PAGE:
Alzheimer’s and the Holidays …
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We have come to the end of Alzheimer’s Awareness Month. Yet, with last week being Thanksgiving, it is a good time to look at Alzheimer’s and the holidays. The fact is everyday life with an Alzheimer family member can be challenging. Add in the holiday’s, which are already stressful, can become tension-filled.


Families will be gathering and celebrating. We must realize, without proper planning these gatherings can be a traumatic event for individuals with Alzheimer’s. The family must also take into consideration the stage of dementia the Alzheimer’s individual is experiencing: Is this someone recently diagnosed and just forgetful at time? Is the forgetfulness, embarrassing to the person? Does the family know the person has been diagnosed? Have they been apprised of the fact, the loved one may not recognize them? All of these questions should be answered BEFORE the family arrives.


Even with the challenges, the one thing you don’t want to do is exclude the loved one from gatherings. Whenever possible, include them. The Alzheimer’s Association’s Alzheimer and Dementia Caregiver Center’s online article, “Holiday’s and Alzheimer’s Families” says, “Take a deep breath. With some planning and adjusted expectation, your celebrations can still be happy, memorable occasions.”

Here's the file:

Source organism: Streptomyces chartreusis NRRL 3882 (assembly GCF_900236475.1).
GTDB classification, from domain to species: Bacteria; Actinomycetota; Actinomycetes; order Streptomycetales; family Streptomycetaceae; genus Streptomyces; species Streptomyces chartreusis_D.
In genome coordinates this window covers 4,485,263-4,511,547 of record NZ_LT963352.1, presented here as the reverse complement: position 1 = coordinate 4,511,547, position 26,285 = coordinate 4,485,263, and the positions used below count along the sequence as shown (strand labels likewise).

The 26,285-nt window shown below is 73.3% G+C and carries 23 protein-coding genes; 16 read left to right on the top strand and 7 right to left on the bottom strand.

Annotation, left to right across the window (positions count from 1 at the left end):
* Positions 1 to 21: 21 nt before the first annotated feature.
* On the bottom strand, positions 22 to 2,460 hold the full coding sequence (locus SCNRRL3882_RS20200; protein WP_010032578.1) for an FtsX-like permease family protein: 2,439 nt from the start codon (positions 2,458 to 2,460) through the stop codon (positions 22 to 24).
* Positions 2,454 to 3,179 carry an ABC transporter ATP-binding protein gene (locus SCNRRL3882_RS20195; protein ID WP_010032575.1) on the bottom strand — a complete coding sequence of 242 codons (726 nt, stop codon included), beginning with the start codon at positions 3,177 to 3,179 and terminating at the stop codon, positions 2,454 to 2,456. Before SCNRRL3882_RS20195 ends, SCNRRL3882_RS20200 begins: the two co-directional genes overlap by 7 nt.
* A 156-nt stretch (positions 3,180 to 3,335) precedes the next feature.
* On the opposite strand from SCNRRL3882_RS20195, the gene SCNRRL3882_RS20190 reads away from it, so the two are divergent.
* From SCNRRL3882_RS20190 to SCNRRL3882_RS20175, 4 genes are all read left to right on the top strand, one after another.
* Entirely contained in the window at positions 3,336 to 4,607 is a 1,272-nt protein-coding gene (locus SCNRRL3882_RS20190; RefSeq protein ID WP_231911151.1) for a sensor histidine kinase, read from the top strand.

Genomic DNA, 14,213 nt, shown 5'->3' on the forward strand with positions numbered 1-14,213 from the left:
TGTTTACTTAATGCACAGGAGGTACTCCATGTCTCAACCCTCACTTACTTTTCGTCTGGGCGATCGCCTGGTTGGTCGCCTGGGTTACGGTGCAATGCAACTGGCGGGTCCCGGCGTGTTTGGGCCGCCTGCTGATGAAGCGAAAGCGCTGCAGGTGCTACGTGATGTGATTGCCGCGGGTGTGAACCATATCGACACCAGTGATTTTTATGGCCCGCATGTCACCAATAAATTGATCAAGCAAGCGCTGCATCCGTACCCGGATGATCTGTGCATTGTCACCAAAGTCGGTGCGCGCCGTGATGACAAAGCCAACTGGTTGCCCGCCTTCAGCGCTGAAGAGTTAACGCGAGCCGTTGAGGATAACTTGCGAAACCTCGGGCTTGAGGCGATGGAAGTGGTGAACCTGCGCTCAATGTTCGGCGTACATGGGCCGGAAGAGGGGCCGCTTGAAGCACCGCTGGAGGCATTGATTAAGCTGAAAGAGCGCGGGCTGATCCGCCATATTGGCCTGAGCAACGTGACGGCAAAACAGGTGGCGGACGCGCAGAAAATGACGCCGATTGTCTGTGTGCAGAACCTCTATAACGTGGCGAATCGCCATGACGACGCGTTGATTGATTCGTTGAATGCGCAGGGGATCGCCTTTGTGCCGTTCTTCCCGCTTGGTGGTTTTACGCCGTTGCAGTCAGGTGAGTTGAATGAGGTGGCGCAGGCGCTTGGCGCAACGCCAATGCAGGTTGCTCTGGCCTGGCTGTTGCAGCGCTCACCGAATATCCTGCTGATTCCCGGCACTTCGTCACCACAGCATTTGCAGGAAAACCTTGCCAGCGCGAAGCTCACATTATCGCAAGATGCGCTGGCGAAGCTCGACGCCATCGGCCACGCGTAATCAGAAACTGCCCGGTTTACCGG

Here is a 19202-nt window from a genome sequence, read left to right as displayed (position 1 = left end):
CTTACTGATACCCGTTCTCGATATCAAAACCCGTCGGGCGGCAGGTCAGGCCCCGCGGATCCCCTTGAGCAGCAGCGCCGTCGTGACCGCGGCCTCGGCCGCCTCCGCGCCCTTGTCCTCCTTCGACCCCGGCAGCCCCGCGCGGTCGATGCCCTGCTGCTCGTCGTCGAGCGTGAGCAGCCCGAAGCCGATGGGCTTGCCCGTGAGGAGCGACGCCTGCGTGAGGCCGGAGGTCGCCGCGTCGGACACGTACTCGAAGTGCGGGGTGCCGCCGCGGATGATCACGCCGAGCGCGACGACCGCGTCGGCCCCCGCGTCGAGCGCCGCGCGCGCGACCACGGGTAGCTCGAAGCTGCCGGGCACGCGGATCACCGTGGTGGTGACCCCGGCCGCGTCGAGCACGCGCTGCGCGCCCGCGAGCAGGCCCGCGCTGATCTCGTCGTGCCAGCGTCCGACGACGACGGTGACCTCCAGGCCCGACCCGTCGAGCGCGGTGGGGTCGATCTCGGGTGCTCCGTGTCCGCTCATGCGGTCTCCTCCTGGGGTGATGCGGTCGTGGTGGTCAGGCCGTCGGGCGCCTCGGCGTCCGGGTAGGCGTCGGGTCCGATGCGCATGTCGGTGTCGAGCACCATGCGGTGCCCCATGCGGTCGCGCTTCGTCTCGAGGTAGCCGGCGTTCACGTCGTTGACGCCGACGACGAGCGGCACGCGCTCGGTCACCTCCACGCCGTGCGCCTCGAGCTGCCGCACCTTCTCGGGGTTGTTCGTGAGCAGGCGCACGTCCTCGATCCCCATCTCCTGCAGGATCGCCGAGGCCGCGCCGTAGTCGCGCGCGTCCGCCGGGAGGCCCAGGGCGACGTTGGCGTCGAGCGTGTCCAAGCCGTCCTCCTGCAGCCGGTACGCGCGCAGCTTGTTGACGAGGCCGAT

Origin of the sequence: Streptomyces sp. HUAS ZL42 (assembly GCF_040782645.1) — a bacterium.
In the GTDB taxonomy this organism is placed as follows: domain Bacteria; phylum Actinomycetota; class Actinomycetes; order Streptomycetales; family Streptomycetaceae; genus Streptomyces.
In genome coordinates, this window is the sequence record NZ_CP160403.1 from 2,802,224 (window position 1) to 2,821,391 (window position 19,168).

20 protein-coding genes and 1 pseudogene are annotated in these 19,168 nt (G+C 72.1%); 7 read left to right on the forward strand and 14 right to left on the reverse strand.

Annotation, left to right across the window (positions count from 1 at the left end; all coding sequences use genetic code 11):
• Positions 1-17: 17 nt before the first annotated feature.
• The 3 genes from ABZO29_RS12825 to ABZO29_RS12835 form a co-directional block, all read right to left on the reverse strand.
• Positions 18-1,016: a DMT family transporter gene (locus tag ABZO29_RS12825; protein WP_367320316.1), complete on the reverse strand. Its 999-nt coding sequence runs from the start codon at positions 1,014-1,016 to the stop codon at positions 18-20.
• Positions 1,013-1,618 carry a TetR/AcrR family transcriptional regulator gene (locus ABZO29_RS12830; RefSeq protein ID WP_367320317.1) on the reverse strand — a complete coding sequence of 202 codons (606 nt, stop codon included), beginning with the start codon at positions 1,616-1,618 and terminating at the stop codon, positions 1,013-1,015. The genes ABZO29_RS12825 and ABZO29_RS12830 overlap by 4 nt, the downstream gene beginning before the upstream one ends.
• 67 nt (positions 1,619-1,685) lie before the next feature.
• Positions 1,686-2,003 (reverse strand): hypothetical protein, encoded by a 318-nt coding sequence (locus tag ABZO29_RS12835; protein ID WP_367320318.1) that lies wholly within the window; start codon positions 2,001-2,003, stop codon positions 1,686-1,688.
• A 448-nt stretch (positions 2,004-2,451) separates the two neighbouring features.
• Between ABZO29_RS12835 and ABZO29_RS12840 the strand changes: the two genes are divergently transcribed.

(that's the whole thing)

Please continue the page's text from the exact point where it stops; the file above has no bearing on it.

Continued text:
The article, further, shares the following tips:


  • Monitor how the Alzheimer individual is doing: This is as simple as asking them “How are you doing?” However, if they are not able to communicate this to you, make sure key individual’s keep an eye on if the loved one is getting tired, overwhelmed or stressed.
  • Familiarize others about the situation: Take the time, ahead of time to let family members know what is happening and that their loved one may not remember them. It is key that family members understand this and do not pressure the individual to remember.
  • Adjust expectations: Be flexible…make new traditions, if necessary. If you are the caregiver, make sure you take care of yourself and your loved one’s needs first. Ask for help.
  • Adapt gift giving: Make sure the gifts given to the individual are safe for them. Caregivers, be brave ask for respite care as your gift. You need a break for your health and mentality. It also is a gift to your loved one because you are better capable to take care of them.
  • Maintain the loved one’s routine while including them: If your loved one with Alzheimer’s gets overly agitated and confused when tired. Make sure they are time to rest. Night time their worst…plan day events.


What if your loved one is living in a care facility? You can and still should include them in the holidays. It is not about whether they will remember…but about you and your family loving them.


Check if the facility is having any planned events. If yes, attend an event with your loved one.

However, don’t make the facility’s event one more item on your ‘to-do’ list. Timing of their event not good…then make plans to visit, which fits your schedule and is a good time (remember each Alzheimer’s individual is different and most have specific times of day which are better for them) for your loved one. Do they like to sing? Sing with them. Do they like books? Read to them. Or just sit with them.


No matter what you do, remember the holidays are a joyous time. With a little planning, you can make sure your loved one with Alzheimer’s is included and loved on by their family.


Reference: Holidays and the Alzheimer’s Family. Accessed at:

Accessed on: November 19, 2017.